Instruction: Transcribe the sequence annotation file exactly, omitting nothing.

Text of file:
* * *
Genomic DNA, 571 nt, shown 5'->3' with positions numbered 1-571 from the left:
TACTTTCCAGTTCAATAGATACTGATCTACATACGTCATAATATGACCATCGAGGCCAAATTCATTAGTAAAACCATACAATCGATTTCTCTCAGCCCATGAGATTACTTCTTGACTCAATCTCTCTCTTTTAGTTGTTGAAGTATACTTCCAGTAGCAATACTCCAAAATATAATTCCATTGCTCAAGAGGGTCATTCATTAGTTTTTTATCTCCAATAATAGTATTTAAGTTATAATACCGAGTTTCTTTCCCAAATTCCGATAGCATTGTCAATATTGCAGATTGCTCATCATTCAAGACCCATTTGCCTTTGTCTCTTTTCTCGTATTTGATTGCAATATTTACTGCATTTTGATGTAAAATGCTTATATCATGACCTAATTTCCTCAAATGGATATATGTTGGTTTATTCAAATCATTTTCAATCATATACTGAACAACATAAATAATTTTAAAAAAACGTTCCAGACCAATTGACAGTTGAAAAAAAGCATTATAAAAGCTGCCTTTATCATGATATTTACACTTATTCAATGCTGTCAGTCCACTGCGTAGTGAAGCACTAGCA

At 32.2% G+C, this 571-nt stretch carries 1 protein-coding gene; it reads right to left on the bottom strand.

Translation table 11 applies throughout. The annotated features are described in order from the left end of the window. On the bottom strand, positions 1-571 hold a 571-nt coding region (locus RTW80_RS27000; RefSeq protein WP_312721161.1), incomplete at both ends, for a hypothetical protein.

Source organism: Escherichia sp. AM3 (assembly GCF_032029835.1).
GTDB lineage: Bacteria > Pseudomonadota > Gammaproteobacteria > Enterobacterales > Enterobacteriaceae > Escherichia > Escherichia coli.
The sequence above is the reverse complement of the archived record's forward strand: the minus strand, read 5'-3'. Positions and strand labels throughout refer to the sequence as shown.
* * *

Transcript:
Genomic DNA, 571 nt, shown 5'->3' with positions numbered 1-571 from the left:
TACTTTCCAGTTCAATAGATACTGATCTACATACGTCATAATATGACCATCGAGGCCAAATTCATTAGTAAAACCATACAATCGATTTCTCTCAGCCCATGAGATTACTTCTTGACTCAATCTCTCTCTTTTAGTTGTTGAAGTATACTTCCAGTAGCAATACTCCAAAATATAATTCCATTGCTCAAGAGGGTCATTCATTAGTTTTTTATCTCCAATAATAGTATTTAAGTTATAATACCGAGTTTCTTTCCCAAATTCCGATAGCATTGTCAATATTGCAGATTGCTCATCATTCAAGACCCATTTGCCTTTGTCTCTTTTCTCGTATTTGATTGCAATATTTACTGCATTTTGATGTAAAATGCTTATATCATGACCTAATTTCCTCAAATGGATATATGTTGGTTTATTCAAATCATTTTCAATCATATACTGAACAACATAAATAATTTTAAAAAAACGTTCCAGACCAATTGACAGTTGAAAAAAAGCATTATAAAAGCTGCCTTTATCATGATATTTACACTTATTCAATGCTGTCAGTCCACTGCGTAGTGAAGCACTAGCA

At 32.2% G+C, this 571-nt stretch carries 1 protein-coding gene; it reads right to left on the bottom strand.

Translation table 11 applies throughout. The annotated features are described in order from the left end of the window. On the bottom strand, positions 1-571 hold a 571-nt coding region (locus RTW80_RS27000; RefSeq protein WP_312721161.1), incomplete at both ends, for a hypothetical protein.

Source organism: Escherichia sp. AM3 (assembly GCF_032029835.1).
GTDB lineage: Bacteria > Pseudomonadota > Gammaproteobacteria > Enterobacterales > Enterobacteriaceae > Escherichia > Escherichia coli.
The sequence above is the reverse complement of the archived record's forward strand: the minus strand, read 5'-3'. Positions and strand labels throughout refer to the sequence as shown.